There are therefore very strong reasons for influencing the 1-series/2-series PG balance in the body in favour of 1-series PG's and specifically for selectively enhancing formation of PGs of the 1-series and particularly PGE1. The diseases and disorders below are among those in which such action is indicated:
1. Defective T lymphocyte function including such defective function as allergic and inflammatory disorders, multiple sclerosis, schizophrenia and cancer.
2. Defective regulation of collagen formation and breakdown including such defective regulation as including rheumatoid arthritis, systemic lupus erythematosus, Crohn's disease and the "collagen" diseases.
3. Mental illnesses showing low PGE 1 levels including depression, schizophrenia and alcohol withdrawal and the latter stages of alcohol intoxication. In depression for example platelet PGE 1 production is moderately reduced whereas in schizophrenia it is severely reduced.
4. Disorders of lipid and carbohydrate metabolism including diabetes mellitus and disorders in which blood cholesterol levels are elevated.
5. Disorders in which blood vessels go into spasm including angina pectoris, myocardial infarction and Raynaud's syndrome; also hypertension.
6. Disorders of inflammation showing excessive production of 2-series PGs from arachidonic acid including disorders showing also low levels of cyclic AMP.
The present application is concerned with the treatment of malignant tumors which are sensitive to gamma-linolenic acid or dihomo-gamma-linolenic acid.
Selective enhancement of 1-series PG production has been explored in human platelets. The method is given in detail later herein but briefly human platelets are incubated with radioactive DGLA or arachidonic acid. The PGs produced during incubation are extracted by conventional means and separated by thin layer chromatography, and the amount of radioactivity appearing in each PG or related substance is counted. PGE 1, PGF 1α and thromboxane B1 from DGLA and PGE 2, PGF 2α and thromboxane B2 from AA are estimated. The results, as given herein, demonstrate the inventor's belief that the effects of various agents on AA and DGLA conversion can be quite different and that it is possible to selectively enhance formation of PGE 1 and other 1-series PG compounds. The effect is believed to be by influencing the conversion of DGLA to the 1-series PGs.
The balance between 1-series and 2-series PGs is, the inventor believes, significant in terms of overall control of the conversion pathways given earlier. Such control is not understood in detail but without restriction to the theory it appears first that PGE 2 is able to enhance the formation of 1-series PGs and second that PGE 1 is able to block arachidonic acid mobilisation from tissue stores. Thus the condition for a negative feedback control loop exists; overproduction of PGE 2 from AA will activate PGE 1 synthesis, the PGE 1 will inhibit AA mobilisation, and production of 2-series PGs will drop. Further, TXA 2, an unstable product of the 2-series endoperoxides arising in 2-series PG production, also appears to enhance 1-series PG and in particular PGE 1 production. Thus again the activity of the 2-series PG synthesis pathway gives rise indirectly to a material that controls that pathway.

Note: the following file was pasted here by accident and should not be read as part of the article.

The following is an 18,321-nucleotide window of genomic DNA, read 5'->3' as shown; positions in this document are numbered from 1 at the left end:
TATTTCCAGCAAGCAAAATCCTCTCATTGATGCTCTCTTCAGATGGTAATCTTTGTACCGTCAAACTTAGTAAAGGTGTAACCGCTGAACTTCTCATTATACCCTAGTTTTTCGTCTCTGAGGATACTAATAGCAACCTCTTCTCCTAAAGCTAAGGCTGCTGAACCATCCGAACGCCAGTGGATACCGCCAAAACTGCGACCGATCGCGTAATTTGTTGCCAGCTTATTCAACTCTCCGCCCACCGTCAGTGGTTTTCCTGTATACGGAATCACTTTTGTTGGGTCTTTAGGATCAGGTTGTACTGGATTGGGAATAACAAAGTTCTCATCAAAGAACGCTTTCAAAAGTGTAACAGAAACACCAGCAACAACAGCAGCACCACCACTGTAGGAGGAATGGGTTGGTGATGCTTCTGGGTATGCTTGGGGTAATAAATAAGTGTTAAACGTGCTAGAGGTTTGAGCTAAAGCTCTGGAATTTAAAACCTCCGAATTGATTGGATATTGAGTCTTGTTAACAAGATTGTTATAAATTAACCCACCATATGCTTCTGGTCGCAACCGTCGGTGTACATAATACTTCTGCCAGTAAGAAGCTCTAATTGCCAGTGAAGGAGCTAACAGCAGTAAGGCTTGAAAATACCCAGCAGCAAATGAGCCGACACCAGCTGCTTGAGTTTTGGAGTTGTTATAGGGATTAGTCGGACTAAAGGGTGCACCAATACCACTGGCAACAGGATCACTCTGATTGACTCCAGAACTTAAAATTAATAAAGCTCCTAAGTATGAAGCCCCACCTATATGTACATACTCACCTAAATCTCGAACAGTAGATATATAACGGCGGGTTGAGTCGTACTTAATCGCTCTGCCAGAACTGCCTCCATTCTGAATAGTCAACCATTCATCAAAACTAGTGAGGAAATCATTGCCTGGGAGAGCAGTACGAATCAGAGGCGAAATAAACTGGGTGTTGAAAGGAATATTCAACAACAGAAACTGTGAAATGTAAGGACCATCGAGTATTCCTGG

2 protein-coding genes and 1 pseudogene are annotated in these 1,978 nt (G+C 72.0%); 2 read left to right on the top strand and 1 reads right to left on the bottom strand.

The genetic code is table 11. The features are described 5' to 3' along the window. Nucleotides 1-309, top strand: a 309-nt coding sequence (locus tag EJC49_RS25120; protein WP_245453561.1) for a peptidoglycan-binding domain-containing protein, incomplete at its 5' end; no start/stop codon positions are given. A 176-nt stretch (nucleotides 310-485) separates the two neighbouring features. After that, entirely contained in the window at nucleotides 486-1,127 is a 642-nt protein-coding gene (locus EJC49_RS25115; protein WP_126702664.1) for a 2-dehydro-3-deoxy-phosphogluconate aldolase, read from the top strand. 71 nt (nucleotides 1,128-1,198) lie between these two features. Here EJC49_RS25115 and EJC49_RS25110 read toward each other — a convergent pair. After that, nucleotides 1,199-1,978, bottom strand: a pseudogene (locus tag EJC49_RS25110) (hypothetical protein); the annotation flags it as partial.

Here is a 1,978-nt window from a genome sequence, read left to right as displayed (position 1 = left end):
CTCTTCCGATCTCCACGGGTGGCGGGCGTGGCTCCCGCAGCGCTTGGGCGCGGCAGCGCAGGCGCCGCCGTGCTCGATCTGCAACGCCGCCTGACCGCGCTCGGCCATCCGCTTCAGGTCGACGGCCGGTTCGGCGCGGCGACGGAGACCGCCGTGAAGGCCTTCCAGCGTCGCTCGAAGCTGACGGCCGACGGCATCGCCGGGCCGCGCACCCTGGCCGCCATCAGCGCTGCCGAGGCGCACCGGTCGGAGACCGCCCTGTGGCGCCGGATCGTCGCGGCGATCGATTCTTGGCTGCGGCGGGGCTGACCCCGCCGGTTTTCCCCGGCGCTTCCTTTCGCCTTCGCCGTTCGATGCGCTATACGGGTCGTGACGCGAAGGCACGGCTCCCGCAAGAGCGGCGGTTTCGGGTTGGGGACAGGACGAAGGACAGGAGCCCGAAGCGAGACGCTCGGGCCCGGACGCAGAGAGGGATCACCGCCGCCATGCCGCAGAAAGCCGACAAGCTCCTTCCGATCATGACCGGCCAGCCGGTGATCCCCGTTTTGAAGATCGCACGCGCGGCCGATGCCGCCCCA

The inventor proposes the following agents for their beneficial effect on PG metabolism, namely natural or synthetic carotenoids or retinoids having, or giving rise in the body to compounds having, Vitamin A activity, and in particular β-carotene, other various isomers of retinoic acid, retinal and retinols, and their Vitamin A active derivatives.
The structure of the retinol form of Vitamin A is, for example; ##STR2## while β-carotene may be regarded as two such molecules joined by an ethylene group in place of the two --CH2 OH groups.
Retinoic acid, chosen as a type compound representative of retinoids in general, has been tested for effect on PG metabolism in the human platelet system, The technique is given in detail below. Using it, retinoic acid was incubated with platelets supplied with either 14C-AA or 14C-DGLA, control experiments being done without the retinoic acid. Results, with amounts expressed as percentages of the controls, were:
______________________________________ Precursor acid DGLA DGLA AA AA Product PGE1 TXB1 PGE2 TXB2______________________________________1 μg/ml 110% 114% 98% 96%retinoic acid10 μg/ml 118% 121% 81% 77%retinoic acid100 μg/ml 157% 153% 63% 62%retinoic acid______________________________________
Similar tests on retinol 1 and retinal as other natural forms of Vitamin A have shown results of the same kind, enhancing DGLA conversion at concentrations which have no effect on AA conversion or actually reduce it.
The detailed technique with platelets is given below by way of example.